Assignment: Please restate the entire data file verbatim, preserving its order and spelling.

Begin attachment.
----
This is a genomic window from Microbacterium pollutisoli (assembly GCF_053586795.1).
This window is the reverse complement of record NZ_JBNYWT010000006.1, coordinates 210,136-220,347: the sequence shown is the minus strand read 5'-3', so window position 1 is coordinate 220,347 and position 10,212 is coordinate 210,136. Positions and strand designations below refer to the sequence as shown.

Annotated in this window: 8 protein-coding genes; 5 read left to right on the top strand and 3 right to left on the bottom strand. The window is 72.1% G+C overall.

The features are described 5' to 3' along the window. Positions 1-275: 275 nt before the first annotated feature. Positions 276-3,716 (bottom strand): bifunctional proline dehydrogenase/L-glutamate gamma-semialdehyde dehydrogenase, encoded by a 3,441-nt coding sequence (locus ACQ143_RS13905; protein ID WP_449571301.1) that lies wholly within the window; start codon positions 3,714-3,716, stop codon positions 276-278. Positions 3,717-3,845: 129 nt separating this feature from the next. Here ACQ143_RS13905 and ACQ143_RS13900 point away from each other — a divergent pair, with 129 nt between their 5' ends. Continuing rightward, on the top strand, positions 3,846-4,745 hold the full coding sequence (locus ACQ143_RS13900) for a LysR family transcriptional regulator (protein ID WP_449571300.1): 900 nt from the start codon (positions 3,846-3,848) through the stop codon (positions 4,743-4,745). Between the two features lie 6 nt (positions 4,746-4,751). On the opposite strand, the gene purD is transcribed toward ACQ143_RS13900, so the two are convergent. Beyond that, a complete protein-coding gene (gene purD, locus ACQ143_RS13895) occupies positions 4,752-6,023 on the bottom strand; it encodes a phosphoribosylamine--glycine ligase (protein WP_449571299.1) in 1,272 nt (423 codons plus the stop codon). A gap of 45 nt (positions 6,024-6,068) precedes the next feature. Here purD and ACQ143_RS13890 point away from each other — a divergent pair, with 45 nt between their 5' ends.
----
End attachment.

This is a genomic window from Microbacterium pollutisoli (assembly GCF_053586795.1).
This window is the reverse complement of record NZ_JBNYWT010000006.1, coordinates 210,136-220,347: the sequence shown is the minus strand read 5'-3', so window position 1 is coordinate 220,347 and position 10,212 is coordinate 210,136. Positions and strand designations below refer to the sequence as shown.

Annotated in this window: 8 protein-coding genes; 5 read left to right on the top strand and 3 right to left on the bottom strand. The window is 72.1% G+C overall.

The features are described 5' to 3' along the window. Positions 1-275: 275 nt before the first annotated feature. Positions 276-3,716 (bottom strand): bifunctional proline dehydrogenase/L-glutamate gamma-semialdehyde dehydrogenase, encoded by a 3,441-nt coding sequence (locus ACQ143_RS13905; protein ID WP_449571301.1) that lies wholly within the window; start codon positions 3,714-3,716, stop codon positions 276-278. Positions 3,717-3,845: 129 nt separating this feature from the next. Here ACQ143_RS13905 and ACQ143_RS13900 point away from each other — a divergent pair, with 129 nt between their 5' ends. Continuing rightward, on the top strand, positions 3,846-4,745 hold the full coding sequence (locus ACQ143_RS13900) for a LysR family transcriptional regulator (protein ID WP_449571300.1): 900 nt from the start codon (positions 3,846-3,848) through the stop codon (positions 4,743-4,745). Between the two features lie 6 nt (positions 4,746-4,751). On the opposite strand, the gene purD is transcribed toward ACQ143_RS13900, so the two are convergent. Beyond that, a complete protein-coding gene (gene purD, locus ACQ143_RS13895) occupies positions 4,752-6,023 on the bottom strand; it encodes a phosphoribosylamine--glycine ligase (protein WP_449571299.1) in 1,272 nt (423 codons plus the stop codon). A gap of 45 nt (positions 6,024-6,068) precedes the next feature. Here purD and ACQ143_RS13890 point away from each other — a divergent pair, with 45 nt between their 5' ends.